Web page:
Doctor of Musical Arts (DMA)



Document Type

Major Paper


Students who begin music studies with a thorough foundation in musicianship will be better equipped to tackle the challenges of performing at a high level. When actively applying new techniques, however basic, to the goal of musical and artistic expression, the focus will shift from increasing physical technique and skill development to growing as a musician. Therefore, the purpose of this study is to examine the prevalence of musicianship in a setting that seldom receives attention in the musicianship literature: beginning string instrument instruction. This monograph examines string method books, a major deliverer of instruction within the early years of string instrument training, based on their incorporation of musicianship. To document the functional use of musicianship within a sample of beginning string method books, this monograph contains three primary elements: a literature review, a content analysis, and a synthesis of analyses. The content analysis examines the prevalence and use of features of musicianship within five specific methods books published since 2001. Each method is examined primarily for its use of musical variety and for the inclusion of non-technical elements, i.e., non-playing or non-reading activities. The purpose of this monograph is twofold. First, it will help string teachers choose the best method to give students a genuine musical experience, either by drawing from the methods discussed here or by using the criteria outlined to evaluate other methods. Second, it will highlight the shortcomings of specific method books so that teachers may use these books more effectively, adding supplemental materials and experiences when necessary.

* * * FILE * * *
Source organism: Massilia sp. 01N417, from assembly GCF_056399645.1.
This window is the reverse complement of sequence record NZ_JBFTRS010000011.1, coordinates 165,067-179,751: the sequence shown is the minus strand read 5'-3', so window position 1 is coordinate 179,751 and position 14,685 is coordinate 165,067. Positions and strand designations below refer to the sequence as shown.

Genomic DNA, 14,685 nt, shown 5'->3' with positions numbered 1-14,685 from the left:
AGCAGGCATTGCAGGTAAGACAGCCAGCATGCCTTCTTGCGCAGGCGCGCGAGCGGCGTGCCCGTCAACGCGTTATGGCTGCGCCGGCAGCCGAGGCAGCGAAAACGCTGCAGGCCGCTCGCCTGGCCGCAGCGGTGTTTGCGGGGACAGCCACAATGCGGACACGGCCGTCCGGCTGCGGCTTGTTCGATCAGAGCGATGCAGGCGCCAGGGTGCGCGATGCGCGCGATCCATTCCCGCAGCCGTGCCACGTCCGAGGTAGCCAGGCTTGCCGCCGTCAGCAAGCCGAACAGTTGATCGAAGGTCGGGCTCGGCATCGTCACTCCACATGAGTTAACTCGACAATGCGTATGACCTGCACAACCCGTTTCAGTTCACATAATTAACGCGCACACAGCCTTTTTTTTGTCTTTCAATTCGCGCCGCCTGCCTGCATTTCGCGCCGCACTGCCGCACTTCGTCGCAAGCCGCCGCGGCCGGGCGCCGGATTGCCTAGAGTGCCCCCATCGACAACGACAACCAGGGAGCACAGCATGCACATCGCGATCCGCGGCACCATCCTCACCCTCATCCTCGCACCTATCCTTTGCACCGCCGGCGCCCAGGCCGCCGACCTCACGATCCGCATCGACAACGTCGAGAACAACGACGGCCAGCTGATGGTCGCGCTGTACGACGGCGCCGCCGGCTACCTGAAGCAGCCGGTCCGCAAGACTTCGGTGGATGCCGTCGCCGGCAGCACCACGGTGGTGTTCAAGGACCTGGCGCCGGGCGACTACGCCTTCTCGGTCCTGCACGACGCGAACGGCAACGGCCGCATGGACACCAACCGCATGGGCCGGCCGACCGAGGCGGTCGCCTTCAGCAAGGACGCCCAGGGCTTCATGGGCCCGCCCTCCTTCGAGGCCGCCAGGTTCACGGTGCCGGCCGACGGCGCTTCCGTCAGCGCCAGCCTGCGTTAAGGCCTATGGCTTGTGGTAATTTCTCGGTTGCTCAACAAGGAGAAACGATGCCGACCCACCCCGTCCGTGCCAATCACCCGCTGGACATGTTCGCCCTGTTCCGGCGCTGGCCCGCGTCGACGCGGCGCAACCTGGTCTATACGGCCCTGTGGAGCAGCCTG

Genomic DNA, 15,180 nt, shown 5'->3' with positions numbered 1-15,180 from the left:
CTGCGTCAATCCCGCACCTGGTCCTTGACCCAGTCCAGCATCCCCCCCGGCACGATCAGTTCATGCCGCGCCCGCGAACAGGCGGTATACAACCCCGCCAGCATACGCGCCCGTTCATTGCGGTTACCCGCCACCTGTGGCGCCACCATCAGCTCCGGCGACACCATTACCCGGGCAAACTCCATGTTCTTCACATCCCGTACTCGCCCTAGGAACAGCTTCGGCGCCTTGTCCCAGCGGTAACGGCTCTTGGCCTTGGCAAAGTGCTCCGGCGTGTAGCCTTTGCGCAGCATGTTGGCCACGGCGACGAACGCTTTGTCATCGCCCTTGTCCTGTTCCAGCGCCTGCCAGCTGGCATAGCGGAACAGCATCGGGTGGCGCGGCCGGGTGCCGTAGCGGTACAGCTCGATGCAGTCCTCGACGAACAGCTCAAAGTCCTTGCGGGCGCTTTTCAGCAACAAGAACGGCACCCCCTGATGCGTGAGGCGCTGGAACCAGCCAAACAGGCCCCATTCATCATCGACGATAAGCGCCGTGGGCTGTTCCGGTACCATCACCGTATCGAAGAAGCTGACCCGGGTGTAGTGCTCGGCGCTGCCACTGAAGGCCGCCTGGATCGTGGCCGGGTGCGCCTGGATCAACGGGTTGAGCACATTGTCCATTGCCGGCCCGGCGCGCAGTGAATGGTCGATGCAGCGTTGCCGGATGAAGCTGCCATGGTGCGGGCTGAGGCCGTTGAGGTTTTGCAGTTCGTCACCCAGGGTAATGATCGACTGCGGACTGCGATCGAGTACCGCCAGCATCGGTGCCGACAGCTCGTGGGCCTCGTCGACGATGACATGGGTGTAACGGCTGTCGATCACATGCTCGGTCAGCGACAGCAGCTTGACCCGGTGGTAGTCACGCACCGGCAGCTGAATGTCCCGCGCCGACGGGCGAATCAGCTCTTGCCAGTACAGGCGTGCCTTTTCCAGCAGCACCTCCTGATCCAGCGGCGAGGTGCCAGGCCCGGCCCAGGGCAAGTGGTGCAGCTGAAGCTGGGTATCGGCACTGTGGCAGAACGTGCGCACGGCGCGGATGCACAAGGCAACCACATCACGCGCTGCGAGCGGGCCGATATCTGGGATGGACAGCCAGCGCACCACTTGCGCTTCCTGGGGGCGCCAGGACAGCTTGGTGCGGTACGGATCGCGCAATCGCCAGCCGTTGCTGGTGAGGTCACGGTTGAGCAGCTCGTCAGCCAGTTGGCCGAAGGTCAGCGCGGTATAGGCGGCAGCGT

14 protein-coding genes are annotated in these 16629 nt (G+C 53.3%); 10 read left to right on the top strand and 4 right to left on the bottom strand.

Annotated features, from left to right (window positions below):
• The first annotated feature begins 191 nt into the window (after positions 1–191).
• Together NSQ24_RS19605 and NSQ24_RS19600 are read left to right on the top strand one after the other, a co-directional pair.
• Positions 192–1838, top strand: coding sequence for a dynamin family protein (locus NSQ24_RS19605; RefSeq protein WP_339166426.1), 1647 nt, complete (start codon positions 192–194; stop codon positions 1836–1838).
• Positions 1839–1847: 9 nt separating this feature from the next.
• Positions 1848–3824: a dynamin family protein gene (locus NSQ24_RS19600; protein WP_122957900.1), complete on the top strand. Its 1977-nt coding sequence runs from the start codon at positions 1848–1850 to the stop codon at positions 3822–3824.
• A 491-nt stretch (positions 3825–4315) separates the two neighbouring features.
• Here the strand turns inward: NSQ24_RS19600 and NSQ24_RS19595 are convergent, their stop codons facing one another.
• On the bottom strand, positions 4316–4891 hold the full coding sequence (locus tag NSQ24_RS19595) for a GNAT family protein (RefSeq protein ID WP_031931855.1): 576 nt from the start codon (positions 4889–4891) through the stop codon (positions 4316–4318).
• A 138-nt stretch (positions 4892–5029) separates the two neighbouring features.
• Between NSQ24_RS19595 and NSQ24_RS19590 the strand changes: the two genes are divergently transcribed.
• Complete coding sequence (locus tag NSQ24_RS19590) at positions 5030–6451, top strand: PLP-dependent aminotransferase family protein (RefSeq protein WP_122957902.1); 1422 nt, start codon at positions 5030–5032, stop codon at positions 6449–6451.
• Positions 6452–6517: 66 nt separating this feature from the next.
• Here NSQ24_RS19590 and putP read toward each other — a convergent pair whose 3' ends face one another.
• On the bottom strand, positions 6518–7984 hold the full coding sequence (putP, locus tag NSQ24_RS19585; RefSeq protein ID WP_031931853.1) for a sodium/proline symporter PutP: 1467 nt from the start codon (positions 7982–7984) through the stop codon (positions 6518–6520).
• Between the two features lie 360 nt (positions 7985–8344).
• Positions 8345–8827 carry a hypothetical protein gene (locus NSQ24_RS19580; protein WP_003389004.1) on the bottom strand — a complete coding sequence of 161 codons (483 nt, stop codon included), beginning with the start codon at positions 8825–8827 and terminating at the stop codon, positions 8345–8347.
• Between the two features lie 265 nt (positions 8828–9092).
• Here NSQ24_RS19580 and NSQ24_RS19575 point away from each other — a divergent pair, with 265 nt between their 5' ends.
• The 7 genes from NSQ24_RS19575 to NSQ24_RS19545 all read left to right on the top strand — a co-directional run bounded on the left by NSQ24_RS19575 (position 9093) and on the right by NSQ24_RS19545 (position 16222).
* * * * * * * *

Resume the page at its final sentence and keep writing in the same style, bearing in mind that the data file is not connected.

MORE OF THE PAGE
Document Availability at the Time of Submission

Release the entire work immediately for access worldwide.

Committee Chair

Goldstein, Elias

Included in

Music Commons